The term “planned obsolescence” means purposefully producing goods that quickly become obsolete, in order for the consumer to buy more and keep the producer in business. While that isn’t necessarily what Automattic (creators of WordPress) did with their CMS, it is what you need to do with WordPress.
Planning for Change: the MySpace Syndrome
Sometimes, obsolescence comes from design or programmatic changes. Look at Windows, for example. Microsoft has updated so many times that Windows XP and Vista are obsolete; in another 3 years, Windows 7 will join them.
Do you remember MySpace? At one point in time, MySpace was the online place to be. Everybody who was anybody had a MySpace account. Now, it’s full of social graveyards – dead accounts that no one ever uses. It’s a leftover remnant of the glory days.
And yet, there are still MySpace hangers-on, just like there are still Windows XP users. XP is the best; they see absolutely no reason to upgrade. This is the MySpace Syndrome, holding on to the “olds” because they’re good enough.
This is where your WordPress website comes in. In short, your website will fall behind, and you need to be prepared. As you build your website, or as you continue to grow your website (because it’s a never ending process, really), you need to plan for change.
4 Ways Your WordPress Site Can Become Obsolete
There is more than one way your site could fall behind. Today we’re going to cover a few of those ways, and how you can plan to combat the MySpace syndrome.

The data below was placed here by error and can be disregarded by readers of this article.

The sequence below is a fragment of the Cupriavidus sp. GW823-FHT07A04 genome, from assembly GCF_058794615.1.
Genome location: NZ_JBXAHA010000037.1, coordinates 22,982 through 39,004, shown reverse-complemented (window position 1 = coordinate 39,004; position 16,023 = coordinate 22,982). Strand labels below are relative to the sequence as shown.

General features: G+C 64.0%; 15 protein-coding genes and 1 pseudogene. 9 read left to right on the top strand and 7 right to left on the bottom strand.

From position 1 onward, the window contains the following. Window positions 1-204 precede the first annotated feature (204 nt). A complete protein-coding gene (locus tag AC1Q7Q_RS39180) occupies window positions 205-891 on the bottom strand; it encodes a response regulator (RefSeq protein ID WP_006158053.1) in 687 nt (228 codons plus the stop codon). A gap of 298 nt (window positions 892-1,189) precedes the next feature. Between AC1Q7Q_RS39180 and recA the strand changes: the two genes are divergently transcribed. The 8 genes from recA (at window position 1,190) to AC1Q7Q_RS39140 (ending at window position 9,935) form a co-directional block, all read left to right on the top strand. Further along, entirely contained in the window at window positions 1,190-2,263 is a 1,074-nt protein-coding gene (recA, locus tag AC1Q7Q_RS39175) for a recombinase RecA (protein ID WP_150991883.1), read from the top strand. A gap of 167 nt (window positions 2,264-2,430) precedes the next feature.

1. Current technology.
Technology is constantly evolving. Some changes are minor (iPhone 5, iPhone 6, for instance). Others aren’t so minor (3G, 4G). With websites, you can almost see the evolution happen as the Internet fills with sliders, parallax effects and video-type home pages.
While you may not want sliders and so on (and you don’t have to have them), there are some things you do want to be prepared for.
Code will change. For example, many websites are moving to HTML 5 (now HTML 5.1), the most recent version of hypertext language. For the uninitiated, HTML is what all websites become, no matter what programing language they started out as. HTML 5 has the added benefit of being mobile friendly.
This isn’t a bad thing and, of itself, won’t affect your website. However, as coding rules change, browsers change with them. If you don’t’ keep your site updated, you WILL run into this issue.
Plan for coding changes.
How do you stop the MySpace Syndrome when it comes to current coding standards? Watch your website. Using a website like BrowserStack that will show you what your site looks like on several browsers. Keep checking, because eventually it won’t look right.
2. Current terminology.
The world of Internet marketing is a perfect example of this. New terminology comes out all the time. We have to stay on it.
One example is Digital Asset Optimization. Way back when – at least 10 years ago, now – one of our team members saw an article talking about DAO. They started asking other team members, “What is DAO? Why have we never heard of it?”
It turned out that it was just one more term that had been added to the list for something good optimizers do all the time. We would have just shrugged and gone on, except that’s what our visitors wanted to know about – consequently, we talked about optimization with this new title.
Plan for terminology changes.